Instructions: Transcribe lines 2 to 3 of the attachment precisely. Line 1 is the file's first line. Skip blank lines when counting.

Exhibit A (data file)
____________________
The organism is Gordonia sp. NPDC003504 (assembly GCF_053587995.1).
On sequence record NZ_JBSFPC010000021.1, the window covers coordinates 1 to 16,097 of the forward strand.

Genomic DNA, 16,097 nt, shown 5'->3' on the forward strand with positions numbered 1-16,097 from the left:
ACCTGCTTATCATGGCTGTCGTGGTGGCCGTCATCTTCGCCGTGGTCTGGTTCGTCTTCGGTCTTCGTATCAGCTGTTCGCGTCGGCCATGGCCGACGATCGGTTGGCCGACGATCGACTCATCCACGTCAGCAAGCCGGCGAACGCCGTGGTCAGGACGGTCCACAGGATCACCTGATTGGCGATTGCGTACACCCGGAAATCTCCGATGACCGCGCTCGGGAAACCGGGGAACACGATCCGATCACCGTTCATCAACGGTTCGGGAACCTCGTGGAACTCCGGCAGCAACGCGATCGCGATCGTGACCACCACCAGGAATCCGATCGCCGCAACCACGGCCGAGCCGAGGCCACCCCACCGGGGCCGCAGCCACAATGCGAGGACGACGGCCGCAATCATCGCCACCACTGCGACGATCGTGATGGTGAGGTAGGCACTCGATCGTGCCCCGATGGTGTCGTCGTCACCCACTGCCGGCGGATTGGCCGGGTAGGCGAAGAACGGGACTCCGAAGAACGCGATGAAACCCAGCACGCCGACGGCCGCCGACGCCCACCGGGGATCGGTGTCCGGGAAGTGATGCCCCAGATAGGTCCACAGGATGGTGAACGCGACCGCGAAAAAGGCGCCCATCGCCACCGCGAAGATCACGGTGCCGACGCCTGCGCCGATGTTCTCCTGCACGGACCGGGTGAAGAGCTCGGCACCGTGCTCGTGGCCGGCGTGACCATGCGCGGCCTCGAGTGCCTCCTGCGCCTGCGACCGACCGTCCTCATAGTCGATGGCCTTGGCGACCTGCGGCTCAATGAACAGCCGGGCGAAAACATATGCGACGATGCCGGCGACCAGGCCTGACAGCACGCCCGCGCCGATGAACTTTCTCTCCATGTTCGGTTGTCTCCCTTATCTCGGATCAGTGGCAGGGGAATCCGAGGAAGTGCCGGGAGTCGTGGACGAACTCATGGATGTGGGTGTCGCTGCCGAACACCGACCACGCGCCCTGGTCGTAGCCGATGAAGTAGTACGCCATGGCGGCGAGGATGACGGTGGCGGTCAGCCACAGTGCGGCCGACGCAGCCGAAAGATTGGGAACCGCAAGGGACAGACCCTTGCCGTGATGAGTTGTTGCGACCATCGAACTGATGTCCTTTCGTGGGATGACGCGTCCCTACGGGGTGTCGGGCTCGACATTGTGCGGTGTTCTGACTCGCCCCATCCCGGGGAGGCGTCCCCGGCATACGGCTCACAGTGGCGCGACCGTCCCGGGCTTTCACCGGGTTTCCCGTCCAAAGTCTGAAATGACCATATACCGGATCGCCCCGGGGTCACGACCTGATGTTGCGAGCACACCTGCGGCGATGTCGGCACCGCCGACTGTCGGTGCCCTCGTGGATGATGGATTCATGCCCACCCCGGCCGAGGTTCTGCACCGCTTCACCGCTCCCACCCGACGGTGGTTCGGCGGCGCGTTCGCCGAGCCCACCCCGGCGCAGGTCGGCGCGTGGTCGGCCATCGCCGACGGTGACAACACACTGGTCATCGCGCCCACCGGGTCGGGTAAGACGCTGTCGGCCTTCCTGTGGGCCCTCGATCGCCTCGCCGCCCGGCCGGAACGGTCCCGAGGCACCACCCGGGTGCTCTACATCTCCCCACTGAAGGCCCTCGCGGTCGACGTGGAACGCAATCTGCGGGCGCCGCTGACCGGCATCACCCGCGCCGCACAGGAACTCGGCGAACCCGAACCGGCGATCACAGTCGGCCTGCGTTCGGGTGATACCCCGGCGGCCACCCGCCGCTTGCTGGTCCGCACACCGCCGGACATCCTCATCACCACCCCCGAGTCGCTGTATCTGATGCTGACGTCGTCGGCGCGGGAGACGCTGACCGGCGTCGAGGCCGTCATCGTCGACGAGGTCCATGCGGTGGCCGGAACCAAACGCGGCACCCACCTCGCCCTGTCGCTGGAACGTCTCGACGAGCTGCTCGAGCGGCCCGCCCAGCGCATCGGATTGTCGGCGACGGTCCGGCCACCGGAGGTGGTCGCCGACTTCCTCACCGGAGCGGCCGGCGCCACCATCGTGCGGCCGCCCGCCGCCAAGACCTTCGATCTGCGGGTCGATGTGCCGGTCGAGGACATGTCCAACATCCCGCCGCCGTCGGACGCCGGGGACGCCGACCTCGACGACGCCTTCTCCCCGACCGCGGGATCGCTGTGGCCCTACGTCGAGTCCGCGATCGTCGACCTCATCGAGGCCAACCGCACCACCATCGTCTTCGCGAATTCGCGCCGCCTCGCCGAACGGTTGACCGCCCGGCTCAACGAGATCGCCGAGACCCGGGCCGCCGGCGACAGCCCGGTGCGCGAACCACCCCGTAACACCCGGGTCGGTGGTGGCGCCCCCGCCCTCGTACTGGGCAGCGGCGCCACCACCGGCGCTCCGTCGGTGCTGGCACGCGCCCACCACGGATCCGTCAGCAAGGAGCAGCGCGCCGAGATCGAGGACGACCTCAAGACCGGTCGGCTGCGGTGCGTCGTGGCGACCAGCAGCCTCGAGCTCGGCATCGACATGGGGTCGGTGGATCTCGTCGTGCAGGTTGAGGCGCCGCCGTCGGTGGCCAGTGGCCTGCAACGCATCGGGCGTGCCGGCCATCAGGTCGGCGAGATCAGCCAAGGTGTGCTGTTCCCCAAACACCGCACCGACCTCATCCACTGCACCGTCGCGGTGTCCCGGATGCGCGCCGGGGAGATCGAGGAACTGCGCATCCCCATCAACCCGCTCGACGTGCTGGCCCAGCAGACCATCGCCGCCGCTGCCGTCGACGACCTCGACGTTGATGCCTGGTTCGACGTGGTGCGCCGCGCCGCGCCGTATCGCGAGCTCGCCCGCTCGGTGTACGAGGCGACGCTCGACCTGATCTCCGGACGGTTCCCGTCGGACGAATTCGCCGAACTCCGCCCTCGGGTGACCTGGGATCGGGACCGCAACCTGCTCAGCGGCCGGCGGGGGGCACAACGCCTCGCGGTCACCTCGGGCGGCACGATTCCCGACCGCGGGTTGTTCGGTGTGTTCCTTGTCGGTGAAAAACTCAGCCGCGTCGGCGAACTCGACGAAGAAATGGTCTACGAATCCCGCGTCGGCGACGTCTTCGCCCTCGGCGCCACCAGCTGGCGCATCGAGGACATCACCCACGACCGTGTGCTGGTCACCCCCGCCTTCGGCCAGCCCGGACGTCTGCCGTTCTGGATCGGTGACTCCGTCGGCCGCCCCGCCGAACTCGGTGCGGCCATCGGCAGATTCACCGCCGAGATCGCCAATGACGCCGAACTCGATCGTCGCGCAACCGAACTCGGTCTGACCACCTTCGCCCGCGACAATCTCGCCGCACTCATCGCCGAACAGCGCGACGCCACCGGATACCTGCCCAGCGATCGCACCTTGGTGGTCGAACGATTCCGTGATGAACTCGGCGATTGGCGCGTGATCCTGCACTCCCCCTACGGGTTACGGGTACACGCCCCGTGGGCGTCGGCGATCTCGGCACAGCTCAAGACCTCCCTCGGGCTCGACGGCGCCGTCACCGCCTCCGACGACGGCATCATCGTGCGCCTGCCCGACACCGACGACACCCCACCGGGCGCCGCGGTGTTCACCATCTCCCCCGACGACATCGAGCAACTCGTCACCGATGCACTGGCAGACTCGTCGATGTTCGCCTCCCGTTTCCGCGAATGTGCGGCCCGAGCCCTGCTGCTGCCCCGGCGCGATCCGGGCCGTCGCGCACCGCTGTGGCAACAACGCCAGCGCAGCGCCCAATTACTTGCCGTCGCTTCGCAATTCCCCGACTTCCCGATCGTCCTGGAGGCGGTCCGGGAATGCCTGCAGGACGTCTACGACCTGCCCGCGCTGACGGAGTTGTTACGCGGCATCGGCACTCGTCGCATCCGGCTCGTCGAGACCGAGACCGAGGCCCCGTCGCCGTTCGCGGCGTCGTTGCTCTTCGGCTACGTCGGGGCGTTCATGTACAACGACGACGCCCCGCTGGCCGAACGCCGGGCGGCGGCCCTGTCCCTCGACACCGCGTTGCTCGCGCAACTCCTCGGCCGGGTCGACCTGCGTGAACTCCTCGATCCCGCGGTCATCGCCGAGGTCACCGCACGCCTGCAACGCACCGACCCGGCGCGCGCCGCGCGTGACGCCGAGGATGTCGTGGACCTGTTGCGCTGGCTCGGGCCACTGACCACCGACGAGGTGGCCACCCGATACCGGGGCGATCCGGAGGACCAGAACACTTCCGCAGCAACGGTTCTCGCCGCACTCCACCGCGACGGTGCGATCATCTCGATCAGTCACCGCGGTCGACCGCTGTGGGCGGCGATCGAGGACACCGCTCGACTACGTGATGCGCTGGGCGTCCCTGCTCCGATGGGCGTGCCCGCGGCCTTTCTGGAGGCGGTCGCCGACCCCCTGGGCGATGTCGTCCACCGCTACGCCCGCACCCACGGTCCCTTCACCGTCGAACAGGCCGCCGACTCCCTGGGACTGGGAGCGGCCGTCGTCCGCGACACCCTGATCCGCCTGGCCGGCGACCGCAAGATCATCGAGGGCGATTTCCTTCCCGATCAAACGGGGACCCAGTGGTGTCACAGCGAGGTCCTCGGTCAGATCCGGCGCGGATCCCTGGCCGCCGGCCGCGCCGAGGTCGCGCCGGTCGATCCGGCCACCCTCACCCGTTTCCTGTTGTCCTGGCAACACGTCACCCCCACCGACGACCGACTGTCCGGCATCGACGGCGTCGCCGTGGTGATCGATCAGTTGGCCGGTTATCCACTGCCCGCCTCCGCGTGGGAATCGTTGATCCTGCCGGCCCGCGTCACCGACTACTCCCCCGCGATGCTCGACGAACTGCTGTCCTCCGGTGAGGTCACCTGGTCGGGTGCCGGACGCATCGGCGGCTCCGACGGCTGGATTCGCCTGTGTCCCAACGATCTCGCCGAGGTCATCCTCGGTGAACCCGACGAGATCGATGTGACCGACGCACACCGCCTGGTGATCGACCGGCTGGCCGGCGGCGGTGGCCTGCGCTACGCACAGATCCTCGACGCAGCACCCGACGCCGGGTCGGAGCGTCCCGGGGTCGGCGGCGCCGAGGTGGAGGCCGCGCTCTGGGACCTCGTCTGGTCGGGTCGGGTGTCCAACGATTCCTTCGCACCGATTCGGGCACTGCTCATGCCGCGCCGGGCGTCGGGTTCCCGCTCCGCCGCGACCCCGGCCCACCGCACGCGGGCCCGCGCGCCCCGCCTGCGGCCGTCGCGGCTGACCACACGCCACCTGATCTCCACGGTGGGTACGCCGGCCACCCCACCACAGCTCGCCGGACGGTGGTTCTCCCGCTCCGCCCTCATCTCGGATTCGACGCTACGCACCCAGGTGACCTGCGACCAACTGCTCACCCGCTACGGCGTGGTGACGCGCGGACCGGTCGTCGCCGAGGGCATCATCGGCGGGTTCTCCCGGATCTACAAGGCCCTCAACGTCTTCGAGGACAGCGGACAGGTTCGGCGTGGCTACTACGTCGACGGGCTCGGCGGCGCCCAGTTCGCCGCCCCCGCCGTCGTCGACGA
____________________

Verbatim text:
On sequence record NZ_JBSFPC010000021.1, the window covers coordinates 1 to 16,097 of the forward strand.

Genomic DNA, 16,097 nt, shown 5'->3' on the forward strand with positions numbered 1-16,097 from the left: